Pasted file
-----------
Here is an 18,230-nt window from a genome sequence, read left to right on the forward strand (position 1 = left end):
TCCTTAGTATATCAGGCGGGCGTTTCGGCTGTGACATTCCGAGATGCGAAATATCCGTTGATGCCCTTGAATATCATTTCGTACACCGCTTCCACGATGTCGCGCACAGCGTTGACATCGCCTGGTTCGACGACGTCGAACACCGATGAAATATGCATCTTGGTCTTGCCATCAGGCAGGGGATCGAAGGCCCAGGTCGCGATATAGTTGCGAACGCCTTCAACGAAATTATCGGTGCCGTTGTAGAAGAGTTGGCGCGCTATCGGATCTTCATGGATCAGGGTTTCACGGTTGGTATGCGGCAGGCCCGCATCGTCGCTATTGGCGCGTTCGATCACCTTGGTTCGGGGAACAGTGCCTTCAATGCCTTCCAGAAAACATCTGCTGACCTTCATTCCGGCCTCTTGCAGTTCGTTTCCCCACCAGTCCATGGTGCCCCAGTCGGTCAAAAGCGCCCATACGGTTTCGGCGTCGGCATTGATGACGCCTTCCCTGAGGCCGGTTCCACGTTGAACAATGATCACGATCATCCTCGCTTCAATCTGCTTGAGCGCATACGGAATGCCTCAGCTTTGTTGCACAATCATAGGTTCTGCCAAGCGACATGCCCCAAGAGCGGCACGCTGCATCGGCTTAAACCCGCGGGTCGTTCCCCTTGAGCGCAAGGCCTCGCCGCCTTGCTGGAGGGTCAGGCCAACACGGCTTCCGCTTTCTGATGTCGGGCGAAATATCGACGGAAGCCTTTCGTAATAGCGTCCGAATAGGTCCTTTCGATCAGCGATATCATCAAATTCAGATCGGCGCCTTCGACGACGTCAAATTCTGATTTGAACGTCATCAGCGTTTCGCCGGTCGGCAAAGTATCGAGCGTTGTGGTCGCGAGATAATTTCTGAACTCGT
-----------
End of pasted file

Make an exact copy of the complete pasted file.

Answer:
Here is an 18,230-nt window from a genome sequence, read left to right on the forward strand (position 1 = left end):
TCCTTAGTATATCAGGCGGGCGTTTCGGCTGTGACATTCCGAGATGCGAAATATCCGTTGATGCCCTTGAATATCATTTCGTACACCGCTTCCACGATGTCGCGCACAGCGTTGACATCGCCTGGTTCGACGACGTCGAACACCGATGAAATATGCATCTTGGTCTTGCCATCAGGCAGGGGATCGAAGGCCCAGGTCGCGATATAGTTGCGAACGCCTTCAACGAAATTATCGGTGCCGTTGTAGAAGAGTTGGCGCGCTATCGGATCTTCATGGATCAGGGTTTCACGGTTGGTATGCGGCAGGCCCGCATCGTCGCTATTGGCGCGTTCGATCACCTTGGTTCGGGGAACAGTGCCTTCAATGCCTTCCAGAAAACATCTGCTGACCTTCATTCCGGCCTCTTGCAGTTCGTTTCCCCACCAGTCCATGGTGCCCCAGTCGGTCAAAAGCGCCCATACGGTTTCGGCGTCGGCATTGATGACGCCTTCCCTGAGGCCGGTTCCACGTTGAACAATGATCACGATCATCCTCGCTTCAATCTGCTTGAGCGCATACGGAATGCCTCAGCTTTGTTGCACAATCATAGGTTCTGCCAAGCGACATGCCCCAAGAGCGGCACGCTGCATCGGCTTAAACCCGCGGGTCGTTCCCCTTGAGCGCAAGGCCTCGCCGCCTTGCTGGAGGGTCAGGCCAACACGGCTTCCGCTTTCTGATGTCGGGCGAAATATCGACGGAAGCCTTTCGTAATAGCGTCCGAATAGGTCCTTTCGATCAGCGATATCATCAAATTCAGATCGGCGCCTTCGACGACGTCAAATTCTGATTTGAACGTCATCAGCGTTTCGCCGGTCGGCAAAGTATCGAGCGTTGTGGTCGCGAGATAATTTCTGAACTCGT